This is because a similar name shows up on several maps of Arabia, and is also found in several inscriptions dating to the early 1st millennium BC, uncovered by archaeology in South Arabia. The maps assure us that “Nehem” was in the approximate location of Nephi’s Nahom, and the inscriptions confirm that the name dates back to Lehi’s day. Book of Mormon Central explains the significance of this evidence:

Could Nihm/Nehem be Nephi’s Nahom? The location of Nahom can be correlated with the family’s eastward turn and arrival in Bountiful (1 Nephi 17:1–5). Likewise, the only suitable location for Bountiful is on the southern Omani coast, in Dhofar, which is nearly due east from the Nihm territory in Yemen. Furthermore, coming down the caravan trails, traveling eastward is impossible in Arabia until reaching the Nihm area.

The inscriptions found at Mārib and elsewhere add assurance that the Nihm region was known by that name when Lehi’s family would have been there to bury Ishmael and mourn his death, and the overall correlation between Nihm and Nahom is striking. … Since the finding of these altars, it cannot honestly be maintained that there is no archaeological evidence for the Book of Mormon.

One of the strongest indications of Arabian influence may be the name Irreantum. When naming the sea they camped near, Nephi not only gives the name, but also translates it for us. This has led some scholars to suggest that the name was in a “foreign language” to Nephi, rather than his native Hebrew, or familiar Egyptian. One of the most compelling proposals is a South Arabian word that would have meant something along the lines of “fully abundant waters.”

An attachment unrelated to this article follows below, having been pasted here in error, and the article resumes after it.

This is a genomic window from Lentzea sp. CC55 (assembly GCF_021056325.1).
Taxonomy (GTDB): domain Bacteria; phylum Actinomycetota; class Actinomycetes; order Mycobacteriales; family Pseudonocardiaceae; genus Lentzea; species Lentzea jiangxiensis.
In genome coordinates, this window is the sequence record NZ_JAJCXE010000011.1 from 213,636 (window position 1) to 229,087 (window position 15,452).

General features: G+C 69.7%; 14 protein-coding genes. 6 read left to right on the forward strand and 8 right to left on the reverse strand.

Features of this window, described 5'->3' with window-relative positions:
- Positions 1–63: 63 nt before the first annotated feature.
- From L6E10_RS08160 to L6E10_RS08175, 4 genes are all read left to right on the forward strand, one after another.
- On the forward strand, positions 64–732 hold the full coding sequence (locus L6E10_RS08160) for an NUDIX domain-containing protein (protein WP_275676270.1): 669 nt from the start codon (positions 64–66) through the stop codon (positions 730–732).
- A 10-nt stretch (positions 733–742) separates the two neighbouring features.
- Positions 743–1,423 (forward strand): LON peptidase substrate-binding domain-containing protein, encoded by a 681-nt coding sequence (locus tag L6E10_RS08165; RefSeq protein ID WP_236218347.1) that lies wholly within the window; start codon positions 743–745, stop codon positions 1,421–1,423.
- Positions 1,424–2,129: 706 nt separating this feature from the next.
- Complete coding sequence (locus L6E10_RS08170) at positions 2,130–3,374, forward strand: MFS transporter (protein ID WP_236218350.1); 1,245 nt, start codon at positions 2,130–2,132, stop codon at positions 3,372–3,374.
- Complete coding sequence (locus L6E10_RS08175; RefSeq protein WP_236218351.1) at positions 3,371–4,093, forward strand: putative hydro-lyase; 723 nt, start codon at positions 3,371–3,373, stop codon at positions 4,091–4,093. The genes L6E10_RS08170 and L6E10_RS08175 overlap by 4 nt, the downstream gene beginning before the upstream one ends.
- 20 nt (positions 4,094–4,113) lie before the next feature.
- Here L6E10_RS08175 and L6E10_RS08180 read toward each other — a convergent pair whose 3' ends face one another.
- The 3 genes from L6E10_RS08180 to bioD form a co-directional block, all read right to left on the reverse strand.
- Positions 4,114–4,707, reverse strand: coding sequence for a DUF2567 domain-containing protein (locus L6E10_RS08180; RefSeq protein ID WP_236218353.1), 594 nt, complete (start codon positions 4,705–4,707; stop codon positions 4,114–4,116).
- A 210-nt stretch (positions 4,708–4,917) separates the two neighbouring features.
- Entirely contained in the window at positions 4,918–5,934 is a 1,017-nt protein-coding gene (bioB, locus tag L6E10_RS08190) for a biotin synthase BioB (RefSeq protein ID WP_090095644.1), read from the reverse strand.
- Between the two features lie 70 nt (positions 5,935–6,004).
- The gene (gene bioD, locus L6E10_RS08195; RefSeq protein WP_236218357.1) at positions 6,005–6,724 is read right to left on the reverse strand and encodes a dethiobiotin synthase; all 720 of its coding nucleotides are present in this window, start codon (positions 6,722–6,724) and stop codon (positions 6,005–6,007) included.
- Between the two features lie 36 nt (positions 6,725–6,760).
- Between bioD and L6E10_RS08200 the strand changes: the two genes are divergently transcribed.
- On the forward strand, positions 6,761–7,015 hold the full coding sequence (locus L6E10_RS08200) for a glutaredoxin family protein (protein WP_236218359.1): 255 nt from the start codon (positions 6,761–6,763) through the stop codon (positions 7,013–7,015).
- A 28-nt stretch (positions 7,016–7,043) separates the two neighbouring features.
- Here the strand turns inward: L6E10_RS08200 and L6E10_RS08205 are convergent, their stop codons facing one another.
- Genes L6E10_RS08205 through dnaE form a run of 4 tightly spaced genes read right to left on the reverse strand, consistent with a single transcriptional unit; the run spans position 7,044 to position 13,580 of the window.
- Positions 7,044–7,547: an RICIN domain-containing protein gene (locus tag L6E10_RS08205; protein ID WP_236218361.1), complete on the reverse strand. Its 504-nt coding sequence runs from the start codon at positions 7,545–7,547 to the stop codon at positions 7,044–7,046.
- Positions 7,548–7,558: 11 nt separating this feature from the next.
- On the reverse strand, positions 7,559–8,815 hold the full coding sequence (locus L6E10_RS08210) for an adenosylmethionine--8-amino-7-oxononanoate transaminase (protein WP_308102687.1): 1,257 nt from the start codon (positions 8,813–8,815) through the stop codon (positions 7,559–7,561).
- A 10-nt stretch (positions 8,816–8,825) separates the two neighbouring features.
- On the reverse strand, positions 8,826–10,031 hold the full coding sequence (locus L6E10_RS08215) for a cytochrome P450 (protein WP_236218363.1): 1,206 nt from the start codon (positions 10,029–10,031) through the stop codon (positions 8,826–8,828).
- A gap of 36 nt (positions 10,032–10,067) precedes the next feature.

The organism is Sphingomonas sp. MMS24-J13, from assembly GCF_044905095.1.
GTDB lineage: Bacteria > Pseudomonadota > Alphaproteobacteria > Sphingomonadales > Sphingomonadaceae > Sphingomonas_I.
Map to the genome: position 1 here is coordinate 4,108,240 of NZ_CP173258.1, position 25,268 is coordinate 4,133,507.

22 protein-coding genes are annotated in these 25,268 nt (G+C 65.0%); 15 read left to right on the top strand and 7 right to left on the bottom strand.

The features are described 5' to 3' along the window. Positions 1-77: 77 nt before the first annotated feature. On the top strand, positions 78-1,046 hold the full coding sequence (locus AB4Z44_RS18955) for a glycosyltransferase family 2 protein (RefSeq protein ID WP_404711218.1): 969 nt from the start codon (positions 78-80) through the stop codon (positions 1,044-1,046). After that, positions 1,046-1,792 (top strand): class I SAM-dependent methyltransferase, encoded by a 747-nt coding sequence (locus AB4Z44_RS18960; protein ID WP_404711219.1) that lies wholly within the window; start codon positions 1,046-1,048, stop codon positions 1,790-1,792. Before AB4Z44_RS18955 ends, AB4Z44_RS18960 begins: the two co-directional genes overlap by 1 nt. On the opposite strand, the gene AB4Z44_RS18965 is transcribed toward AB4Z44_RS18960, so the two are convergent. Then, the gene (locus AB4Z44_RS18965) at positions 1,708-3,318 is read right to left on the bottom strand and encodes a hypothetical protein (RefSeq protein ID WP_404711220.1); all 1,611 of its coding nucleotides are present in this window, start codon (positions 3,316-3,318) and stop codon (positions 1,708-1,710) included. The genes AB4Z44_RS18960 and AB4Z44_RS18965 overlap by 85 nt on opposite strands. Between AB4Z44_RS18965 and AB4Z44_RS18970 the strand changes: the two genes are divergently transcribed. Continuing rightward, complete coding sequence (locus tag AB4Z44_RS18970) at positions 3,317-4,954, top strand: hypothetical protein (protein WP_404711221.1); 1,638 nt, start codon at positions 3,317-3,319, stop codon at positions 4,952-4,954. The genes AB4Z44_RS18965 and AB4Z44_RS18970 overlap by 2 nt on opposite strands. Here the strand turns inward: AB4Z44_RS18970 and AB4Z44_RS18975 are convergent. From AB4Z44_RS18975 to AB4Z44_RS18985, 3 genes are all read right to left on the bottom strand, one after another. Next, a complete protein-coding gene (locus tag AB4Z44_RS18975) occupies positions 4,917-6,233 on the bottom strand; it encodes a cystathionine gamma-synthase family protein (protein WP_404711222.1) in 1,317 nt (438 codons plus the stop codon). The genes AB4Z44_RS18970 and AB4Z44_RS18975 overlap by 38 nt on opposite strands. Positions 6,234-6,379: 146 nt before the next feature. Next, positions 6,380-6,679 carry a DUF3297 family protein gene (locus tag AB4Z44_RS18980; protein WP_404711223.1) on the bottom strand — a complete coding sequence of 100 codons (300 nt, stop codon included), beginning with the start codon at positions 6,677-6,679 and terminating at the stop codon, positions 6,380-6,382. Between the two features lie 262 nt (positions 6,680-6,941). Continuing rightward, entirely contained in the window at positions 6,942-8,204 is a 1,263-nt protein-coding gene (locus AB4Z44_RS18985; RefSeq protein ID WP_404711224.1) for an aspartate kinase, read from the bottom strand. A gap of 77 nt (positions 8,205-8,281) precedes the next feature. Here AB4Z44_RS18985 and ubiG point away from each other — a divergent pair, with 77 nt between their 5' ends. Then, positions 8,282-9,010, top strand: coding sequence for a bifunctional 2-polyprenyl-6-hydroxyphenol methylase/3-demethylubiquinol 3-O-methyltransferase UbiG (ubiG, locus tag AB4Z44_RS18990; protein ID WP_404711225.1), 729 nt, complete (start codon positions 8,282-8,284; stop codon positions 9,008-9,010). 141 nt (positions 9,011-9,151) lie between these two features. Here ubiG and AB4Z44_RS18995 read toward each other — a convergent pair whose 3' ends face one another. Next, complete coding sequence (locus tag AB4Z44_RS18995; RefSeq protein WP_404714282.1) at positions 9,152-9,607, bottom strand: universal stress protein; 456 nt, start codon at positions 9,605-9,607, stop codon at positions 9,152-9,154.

Since this is a name Lehi’s family supplied themselves, it may hint at some familiarity with South Arabian languages. Given how long Nephi and his family spent in the area, it should come as no surprise that they learned the languages necessary to communicate with local populations.

Much, much more could be said about just how authentically Arabian Nephi’s account is, to say nothing of the Israelite and Egyptian influences that also seem to be present. Indeed, Nephi seems to inhabit a very different world than Joseph Smith did. From the sea they called Irreantum, Nephi’s family would set sail for the promised land, beating incredible odds to survive a dangerous voyage. But by then, it was already too late. Arabia had left its mark on Nephi, who lived his most formative years in its desert climes. That influence can readily be seen in the account he left behind.